Discrimination of gain increments in speech

Caswell-Midwinter, B. and Whitmer, W. M. (2019) Discrimination of gain increments in speech. Trends in Hearing, 23, pp. 1-9. (doi: 10.1177/2331216519886684) (PMID:31736405)

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During a hearing-aid fitting, the gain applied across frequencies is often adjusted from an initial prescription in order to meet individual needs and preferences. These gain adjustments in one or more frequency bands are commonly verified using speech in quiet (e.g., the clinician’s own voice). Such adjustments may be unreliable and inefficient if they are not discriminable. To examine what adjustments are discriminable when made to speech, the current study measured the just-noticeable differences (JNDs) for gain increments in male, single-talker sentences. Sentences were presented with prescribed gains to the better ears of 41 hearing-impaired listeners. JNDs were measured at d' of 1 for octave-band, dual-octave-band and broadband increments using a fixed-level, same-different task. The JNDs and interquartile ranges (IQRs) for 0.25, 1 and 4 kHz octave-band increments were 6.4 [4.0-7.8], 6.7 [4.6-9.1] and 9.6 [7.3-12.4] dB respectively. The JNDs and IQRs for low, mid and high-frequency dual-octave-band increments were 3.7 [2.5-4.6], 3.8 [2.9-4.7] and 6.8 [4.7-9.1] dB, respectively. The JND for broadband increments was 2.0 [1.5-2.7] dB. High-frequency dual-octave-band JNDs were positively correlated with high-frequency pure-tone thresholds and sensation levels, suggesting an effect of audibility for this condition. All other JNDs were independent of pure-tone threshold and sensation level. JNDs were independent of age and hearing-aid experience. These results suggest using large initial adjustments when using short sentences in a hearing-aid fitting to ensure patient focus, followed by smaller subsequent adjustments, if necessary, to ensure audibility, comfort and stability.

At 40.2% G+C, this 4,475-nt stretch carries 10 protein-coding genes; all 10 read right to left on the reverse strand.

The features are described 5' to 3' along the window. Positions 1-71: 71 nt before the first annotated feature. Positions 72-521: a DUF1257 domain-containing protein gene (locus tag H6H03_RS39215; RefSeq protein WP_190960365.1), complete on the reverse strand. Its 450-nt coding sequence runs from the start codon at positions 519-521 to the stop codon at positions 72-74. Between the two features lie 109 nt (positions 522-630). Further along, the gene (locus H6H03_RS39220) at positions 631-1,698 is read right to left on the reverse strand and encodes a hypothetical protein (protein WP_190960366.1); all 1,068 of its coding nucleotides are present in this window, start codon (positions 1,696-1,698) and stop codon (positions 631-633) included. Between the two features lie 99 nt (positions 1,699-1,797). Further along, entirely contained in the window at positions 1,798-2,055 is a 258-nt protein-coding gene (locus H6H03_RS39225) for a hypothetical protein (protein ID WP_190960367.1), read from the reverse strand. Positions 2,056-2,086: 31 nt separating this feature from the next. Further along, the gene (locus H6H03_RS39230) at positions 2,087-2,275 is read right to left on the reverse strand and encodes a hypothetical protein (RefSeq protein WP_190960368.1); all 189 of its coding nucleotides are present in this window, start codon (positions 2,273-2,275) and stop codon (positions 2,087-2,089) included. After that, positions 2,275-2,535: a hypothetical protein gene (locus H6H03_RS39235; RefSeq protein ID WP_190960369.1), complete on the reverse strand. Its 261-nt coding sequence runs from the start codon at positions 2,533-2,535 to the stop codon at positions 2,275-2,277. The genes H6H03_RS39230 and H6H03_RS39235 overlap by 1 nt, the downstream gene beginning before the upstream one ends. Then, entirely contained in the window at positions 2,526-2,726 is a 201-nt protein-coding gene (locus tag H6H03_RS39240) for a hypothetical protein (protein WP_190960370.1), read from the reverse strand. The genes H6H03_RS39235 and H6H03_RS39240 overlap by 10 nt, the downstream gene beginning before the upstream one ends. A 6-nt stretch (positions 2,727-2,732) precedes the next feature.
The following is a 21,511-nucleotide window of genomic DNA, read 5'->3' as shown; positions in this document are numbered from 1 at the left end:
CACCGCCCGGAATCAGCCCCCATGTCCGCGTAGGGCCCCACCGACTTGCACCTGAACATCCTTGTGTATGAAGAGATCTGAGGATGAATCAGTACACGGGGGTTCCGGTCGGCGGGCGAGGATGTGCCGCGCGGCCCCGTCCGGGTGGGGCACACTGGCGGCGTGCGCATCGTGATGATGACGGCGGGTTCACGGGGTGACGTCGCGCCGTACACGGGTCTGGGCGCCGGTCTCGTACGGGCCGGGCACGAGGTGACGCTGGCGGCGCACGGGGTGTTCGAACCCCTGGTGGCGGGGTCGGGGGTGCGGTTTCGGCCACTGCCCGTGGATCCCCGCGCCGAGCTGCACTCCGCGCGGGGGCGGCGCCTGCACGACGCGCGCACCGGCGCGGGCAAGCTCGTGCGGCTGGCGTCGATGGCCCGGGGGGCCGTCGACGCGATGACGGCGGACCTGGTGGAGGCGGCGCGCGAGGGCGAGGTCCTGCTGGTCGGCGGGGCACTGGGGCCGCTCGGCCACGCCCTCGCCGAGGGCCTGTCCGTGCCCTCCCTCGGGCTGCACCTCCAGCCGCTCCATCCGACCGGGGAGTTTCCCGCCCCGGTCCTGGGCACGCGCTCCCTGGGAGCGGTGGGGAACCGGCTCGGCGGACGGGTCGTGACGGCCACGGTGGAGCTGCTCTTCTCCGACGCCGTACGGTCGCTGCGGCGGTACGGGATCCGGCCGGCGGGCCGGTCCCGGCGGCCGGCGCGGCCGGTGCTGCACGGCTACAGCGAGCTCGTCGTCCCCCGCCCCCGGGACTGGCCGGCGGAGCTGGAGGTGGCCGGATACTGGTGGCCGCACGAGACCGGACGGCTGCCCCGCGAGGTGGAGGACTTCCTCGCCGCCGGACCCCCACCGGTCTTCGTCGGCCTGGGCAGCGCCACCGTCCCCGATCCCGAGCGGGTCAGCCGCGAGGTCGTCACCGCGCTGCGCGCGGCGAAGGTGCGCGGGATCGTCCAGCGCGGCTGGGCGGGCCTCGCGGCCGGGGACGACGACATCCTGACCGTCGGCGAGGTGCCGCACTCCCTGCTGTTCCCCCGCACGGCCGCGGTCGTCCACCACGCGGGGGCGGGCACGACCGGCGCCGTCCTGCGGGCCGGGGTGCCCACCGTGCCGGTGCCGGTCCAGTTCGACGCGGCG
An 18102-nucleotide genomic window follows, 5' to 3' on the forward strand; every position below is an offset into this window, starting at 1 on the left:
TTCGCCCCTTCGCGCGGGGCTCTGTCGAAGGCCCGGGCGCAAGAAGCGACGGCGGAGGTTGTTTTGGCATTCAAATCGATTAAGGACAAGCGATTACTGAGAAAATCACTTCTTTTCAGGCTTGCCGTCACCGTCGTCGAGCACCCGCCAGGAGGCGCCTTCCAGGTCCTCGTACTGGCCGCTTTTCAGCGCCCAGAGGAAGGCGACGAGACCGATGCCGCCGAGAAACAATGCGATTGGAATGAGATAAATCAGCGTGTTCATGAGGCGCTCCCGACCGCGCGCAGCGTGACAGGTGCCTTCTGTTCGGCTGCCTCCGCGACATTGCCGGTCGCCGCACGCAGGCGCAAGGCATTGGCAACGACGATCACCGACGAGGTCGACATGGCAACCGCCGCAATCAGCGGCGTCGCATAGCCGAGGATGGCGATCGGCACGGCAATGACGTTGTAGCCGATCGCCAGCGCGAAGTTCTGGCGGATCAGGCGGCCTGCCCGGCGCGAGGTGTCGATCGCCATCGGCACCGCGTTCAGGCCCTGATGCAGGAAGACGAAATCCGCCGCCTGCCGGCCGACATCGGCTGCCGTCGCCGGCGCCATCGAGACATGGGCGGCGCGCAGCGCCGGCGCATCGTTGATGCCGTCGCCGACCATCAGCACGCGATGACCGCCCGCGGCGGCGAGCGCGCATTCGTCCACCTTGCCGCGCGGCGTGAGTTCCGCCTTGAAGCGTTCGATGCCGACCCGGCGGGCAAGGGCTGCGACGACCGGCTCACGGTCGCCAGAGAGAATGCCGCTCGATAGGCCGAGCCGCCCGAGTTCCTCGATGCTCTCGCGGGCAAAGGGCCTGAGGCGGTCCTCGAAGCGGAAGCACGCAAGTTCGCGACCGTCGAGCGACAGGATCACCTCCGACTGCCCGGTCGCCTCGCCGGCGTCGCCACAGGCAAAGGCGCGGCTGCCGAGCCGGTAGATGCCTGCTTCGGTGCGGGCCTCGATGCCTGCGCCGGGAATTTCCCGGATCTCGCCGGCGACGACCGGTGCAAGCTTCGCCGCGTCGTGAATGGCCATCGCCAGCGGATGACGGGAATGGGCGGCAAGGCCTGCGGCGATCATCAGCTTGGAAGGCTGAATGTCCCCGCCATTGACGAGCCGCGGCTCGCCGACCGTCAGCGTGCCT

Item Type:Articles
Additional Information:This work was supported by the Medical Research Council [grant numbers MR/S003576/1, U135097131, 1601056]; and the Chief Scientist Office of the Scottish Government.
Glasgow Author(s) Enlighten ID:Whitmer, Dr William and Caswell-Midwinter, Benjamin
Authors: Caswell-Midwinter, B., and Whitmer, W. M.
Subjects:B Philosophy. Psychology. Religion > BF Psychology
R Medicine > RF Otorhinolaryngology
College/School:College of Medical Veterinary and Life Sciences > School of Health & Wellbeing > MRC/CSO SPHSU
Research Group:Hearing Sciences - Scottish Section
Journal Name:Trends in Hearing
Publisher:SAGE Publications
ISSN (Online):2331-2165
Published Online:18 November 2019
Copyright Holders:Copyright © 2019 The Authors
First Published:First published in Trends in Hearing 23: 1-9
Publisher Policy:Reproduced under a Creative Commons License

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